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Flight Lines: Nation’s symbol has rebounded well from mid-century low

Bald eagles have become a common sight in Cass County the past several years, particularly in late March and early April during spring migration. Keith Corliss1 / 2
A pair of adult bald eagles tend to a nest just north of Fargo in late March. Keith Corliss2 / 2

There was quite a buzz on the local online bird chat a few weeks ago as a certain raptor made its presence known with gusto in our area.

Indeed, this is the time of year when many soaring hawks migrate north for the summer nesting season. Perhaps none is more recognizable than the bald eagle (Haliaeetus leucocephalus).

Being early seasonal nesters, many adult birds are already on territory, exhibiting courtship behaviors and tending to the business of raising yet another brood of young for the year. With no leaves yet on our trees, the eagles are very easily observed. I know of no less than five active nests in Cass County alone; there are likely others that I am not aware of.

Bald eagles have become quite common locally in the past few years; so much so that during virtually any season one can reasonably expect to encounter one. I even spot them soaring high over my house in West Fargo with some regularity.

It wasn’t always this way, of course. A little over 30 years ago, I had to make a drive to Tamarac National Wildlife Refuge in order to see my first bald eagle.

By the late 1900s, this large elegant raptor had become quite scarce. Trapping, shooting and poisoning had led to precipitous declines in populations; this despite the fact it was named our national emblem in 1782. By the middle of the 20th century the bird was absent from much of the lower 48 states and rare elsewhere. In 1978, the bald eagle gained protection under the Endangered Species Act and became a definitive symbol for the law.

To describe the comeback of this bird in the ensuing years as a success would be an understatement. Biologists estimate the continent’s population (it is found only in North America) now at over a quarter million. In 2007, it was officially removed from the Endangered Species list.

To illustrate just how dramatic the return of bald eagles has been even on a local level, on March 26, 2011, fellow West Fargo birder Dean Riemer and I drove out to look at migrant birds in Cass County late in the morning. After encountering an impressive number of eagles we switched tactics and decided to spend the day counting them. The 126 bald eagles we tallied remains the daily record for the state of North Dakota.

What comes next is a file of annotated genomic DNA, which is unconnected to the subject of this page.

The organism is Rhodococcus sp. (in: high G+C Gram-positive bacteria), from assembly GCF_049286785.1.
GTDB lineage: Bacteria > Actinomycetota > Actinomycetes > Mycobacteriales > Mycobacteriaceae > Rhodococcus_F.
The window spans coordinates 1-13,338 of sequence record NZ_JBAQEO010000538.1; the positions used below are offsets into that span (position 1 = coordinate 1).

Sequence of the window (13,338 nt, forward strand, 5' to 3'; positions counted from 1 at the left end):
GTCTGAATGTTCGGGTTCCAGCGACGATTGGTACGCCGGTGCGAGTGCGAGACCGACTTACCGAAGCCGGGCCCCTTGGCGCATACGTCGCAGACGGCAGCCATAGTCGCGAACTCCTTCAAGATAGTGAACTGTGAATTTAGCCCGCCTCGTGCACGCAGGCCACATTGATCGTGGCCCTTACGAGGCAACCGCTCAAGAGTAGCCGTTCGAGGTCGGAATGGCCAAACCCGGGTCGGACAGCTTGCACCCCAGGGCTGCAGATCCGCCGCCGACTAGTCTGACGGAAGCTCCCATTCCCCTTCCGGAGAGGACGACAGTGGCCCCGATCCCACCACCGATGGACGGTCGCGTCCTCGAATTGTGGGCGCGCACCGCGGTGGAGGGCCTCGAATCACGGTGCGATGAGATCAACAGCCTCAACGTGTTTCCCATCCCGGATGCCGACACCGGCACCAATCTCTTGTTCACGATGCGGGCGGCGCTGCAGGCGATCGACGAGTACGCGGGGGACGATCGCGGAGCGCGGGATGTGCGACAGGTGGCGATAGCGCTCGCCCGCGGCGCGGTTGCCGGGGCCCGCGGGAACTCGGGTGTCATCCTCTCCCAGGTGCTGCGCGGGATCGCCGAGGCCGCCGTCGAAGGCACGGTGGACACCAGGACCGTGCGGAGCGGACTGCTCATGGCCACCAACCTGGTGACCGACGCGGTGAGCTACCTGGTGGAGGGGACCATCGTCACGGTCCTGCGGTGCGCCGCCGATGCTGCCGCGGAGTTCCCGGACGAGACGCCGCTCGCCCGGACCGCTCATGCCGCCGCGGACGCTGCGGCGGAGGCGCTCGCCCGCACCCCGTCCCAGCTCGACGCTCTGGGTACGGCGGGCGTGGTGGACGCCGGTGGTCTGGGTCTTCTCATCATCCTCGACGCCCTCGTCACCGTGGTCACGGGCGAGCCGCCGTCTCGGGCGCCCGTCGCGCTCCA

Most readers likely know it takes four to five years before bald eagles achieve their iconic white head and tail, indicating adulthood. In the preceding immature years, chocolate brown feathering mixed with a mottling of white often confuses observers and leads to erroneous reports of golden eagles, equally large but rarer birds locally.

Bald eagles dwarf all other raptors in size (golden eagles excepting) in nearly its entire continental range. In addition, the dark feathering of the birds appears nearly black to me, making it easily discernable even at great distances.

Equally conclusive is the size and shape of the birds’ nests, which are huge, stick-built, vase-shaped structures used year after year. Every spring more limbs are added by mated pairs as part of courtship, making for potentially gigantic nests. For 34, years a famous tree in Vermilion, Ohio, hosted a pair of nesting eagles until it blew down. The nest weighed nearly two metric tons.

I find the statement on Cornell University’s All About Birds website regarding nesting habitat to be quite curious. It reads, “Bald eagles typically nest in forested areas adjacent to large bodies of water.” It’s quite possible this thinking reflects a recent past when the birds were much scarcer. Instead, populations of bald eagles have gotten so healthy as to push birds into habitats once thought marginal. The Cass County nests are all on rural agricultural land with “large bodies of water” nowhere nearby.

Where the bald eagle population will be a generation from now is anyone’s. If recent trends continue, however, our grandchildren won’t need to travel a distance to see one as I once did. It’s very likely they will be able to look up from mowing the backyard, spot a large, impressive, white-headed bird soaring lazily overhead and say, “Cool, another bald eagle.”

Corliss is a West Fargo resident, avid birder and ND Game and Fish volunteer instructor. He serves as a corporate pilot for Forum Communications.